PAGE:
USFA ZiP: A Potential For Improvement

USFA ZiP: A Potential For Improvement

[schema type=”product” url=”” name=”USFA ZiP .22 LR” brand=”ZiP” manfu=”US Firearms” model=”ZiP .22LR” ]

U.S. Firearms” is a small company originally famous for its quality SA revolvers, while their own version of Model 1911 semi-automatic pistol was never much popular.  Interestingly enough, this company’s seat is located in Hartford, CT which is the home of “Colt Armory”, and their manufacturing program was so far based on Colt clones. However, their new .22 LR ZiP gun is something completely different and it certainly deserves closer inspection.

We would do it justice if we called this a small caliber gadget, than a firearm. Most of the parts are made of plastic, save the steel barrel and a few springs, levers and bolts. Yes, we know that polymer frames are getting more popular by the day, however, this apparatus is far from confidence inspiring. It is reminiscent of all those old single shot devices concealed as pens, umbrellas, belt buckles or cameras. Generally those improvised firearms are called zip guns, and hence the name of the USFA new offspring.

On the other hand, it’s worthwhile mentioning that the history of concealed firearms is full of accidents boiling down mostly to self-inflicted injuries. That possibility is more than real with this gun as well, as the new users must analyze it first from all sides in order to determine where the muzzle is. Its otherworldly shape says goodbye to ergonomic features, as you can never be sure if you’re holding a stapler or a nail gun.


Only when looked form above it might resemble one of the modern polymer pistols, like the Austrian Glock. The first feature that strikes the viewer is that there is no handle to hold it by. The concept of this gun calls for a three finger grip, while the palm rests on the back of the frame. The remaining two fingers hold onto the magazine. And this is the beginning of functionality issues with USFA ZiP, because it generally known that .22 magazines are prone to jamming, especially the double-stacked ones, made of plastic.

Originally it was planned that ZiP uses 10-round magazines for Ruger 10/22 rifle but it can also use curved 25-round magazines which only add to the alien look. The interior of the system reveals many flaws in the design, as its semi-auto action is supported by plastic parts, flimsy coil springs and levers, with the complete mechanism set between two plastic molded halves held together with screws. The barrel is only partially fixed and the feeding and extracting mechanism looks unsafe.

Many features of this gun are underdeveloped and unfinished, the most obvious example being the two protruding plastic levers outside the barrel shroud on the both sides. The designers wanted to avoid every moving surfaces on the outer side of the frame, and as a conventional cocking handle or a slide would be impossible to fit here, their function is taken by the massive cast short-action block, actuated by the two plastic levers.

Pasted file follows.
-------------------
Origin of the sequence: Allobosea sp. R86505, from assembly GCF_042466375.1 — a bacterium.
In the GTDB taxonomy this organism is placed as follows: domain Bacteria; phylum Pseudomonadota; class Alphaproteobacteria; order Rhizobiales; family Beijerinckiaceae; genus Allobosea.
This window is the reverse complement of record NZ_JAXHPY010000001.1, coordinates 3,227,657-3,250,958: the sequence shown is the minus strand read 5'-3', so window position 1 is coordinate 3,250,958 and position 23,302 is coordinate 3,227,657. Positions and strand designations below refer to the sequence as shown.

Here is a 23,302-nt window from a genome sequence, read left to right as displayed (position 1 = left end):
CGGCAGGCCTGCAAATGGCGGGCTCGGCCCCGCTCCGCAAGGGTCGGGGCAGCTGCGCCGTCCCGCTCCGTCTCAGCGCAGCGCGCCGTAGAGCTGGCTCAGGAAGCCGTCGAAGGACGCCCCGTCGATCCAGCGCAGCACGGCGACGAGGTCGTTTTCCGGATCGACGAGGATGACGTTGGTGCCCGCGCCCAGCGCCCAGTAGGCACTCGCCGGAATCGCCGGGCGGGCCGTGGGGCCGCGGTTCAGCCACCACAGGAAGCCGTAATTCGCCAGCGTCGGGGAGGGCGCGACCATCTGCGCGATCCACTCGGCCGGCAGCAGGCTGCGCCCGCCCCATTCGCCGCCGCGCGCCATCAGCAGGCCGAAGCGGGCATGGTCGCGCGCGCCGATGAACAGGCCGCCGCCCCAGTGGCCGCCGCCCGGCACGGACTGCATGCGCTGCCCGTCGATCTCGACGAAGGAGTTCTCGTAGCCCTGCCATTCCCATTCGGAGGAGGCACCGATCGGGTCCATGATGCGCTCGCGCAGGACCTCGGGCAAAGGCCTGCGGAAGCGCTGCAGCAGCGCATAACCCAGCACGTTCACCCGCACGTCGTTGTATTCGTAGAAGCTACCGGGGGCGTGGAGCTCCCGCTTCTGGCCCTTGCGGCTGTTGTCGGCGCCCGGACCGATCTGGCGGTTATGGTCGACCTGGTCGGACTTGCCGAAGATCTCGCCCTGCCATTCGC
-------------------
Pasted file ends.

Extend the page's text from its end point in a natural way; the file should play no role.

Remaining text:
This is the root of all the problems, as the two symmetrical moving slides often act as a DA feeding feature, leading rounds from the magazine into the breech. According to the users, this firearm is the infamous champion of unreliability. To the point that almost no user could fire a satisfactory number of rounds without a spent casing jamming into the next round. The people in USFA claim that these outer levers are an excellent solution as the gun can be cocked by pushing one of the levers on a table edge. A great show for impressing the friends but hardly useful.

The more experienced users will give this novelty a pass, as it from the very beginning caused many injuries, mainly cuts and bruises dues to the escape of hot gases directly into the palm. As if all that wasn’t enough unstable and unreliable, the left lever is slightly longer and it’s used for loading a cartridge, while the right one is shorter and is called a restrike – it’s used to cock the striker but does not engage the bolt and does not load a new cartridge. In theory that is not a bad concept. It gives the possibility to re-cock the gun after a misfire, but in real life it causes ammunition jams. Not convenient at all in a gun that you need a screwdriver to take apart.


The trigger force is set to 6 kg, which is too stiff and does little to improve the accuracy, especially if we remember that keeping a USFA ZiP aligned with the targeting line is close to impossible. Of course, the new wave of gun enthusiasts doesn’t care about such thrifty details, but are thrilled if their gun looks cool, tactical, if it has a Picatinny rail, etc. An extra feature is the longer barrel with a threading for mounting a silencer and the most pretentious detail is the possibility to mount this “shooter” as anunderbarrel attachment of an AR15 based rifle. We couldn’t understand why someone would want to increase the weight of their M4 Carbine by mounting a .22 LR pistol with the useful range of several meters.

The data reports that using Winchester ammunition caused four jams out of 30 fired rounds, with CCI Mini Mag it was 48 fired out of 50, with CCI Stinger it fired 46 times out of 50, with only Federal Lightning working flawlessly. The definitely worst ammunition was Remington Golden Bullet, making every fourth shot a jam, while after 26 fired shots the casing bottom cracked, injuring the shooter.

We sincerely hope that USFA consider improving this zip gun, making it more useful and redesigning its otherworldly look. Until then, ZiP stays an experiment and a novelty item for a selected clientele.

Images courtesy of:

January 11, 2015
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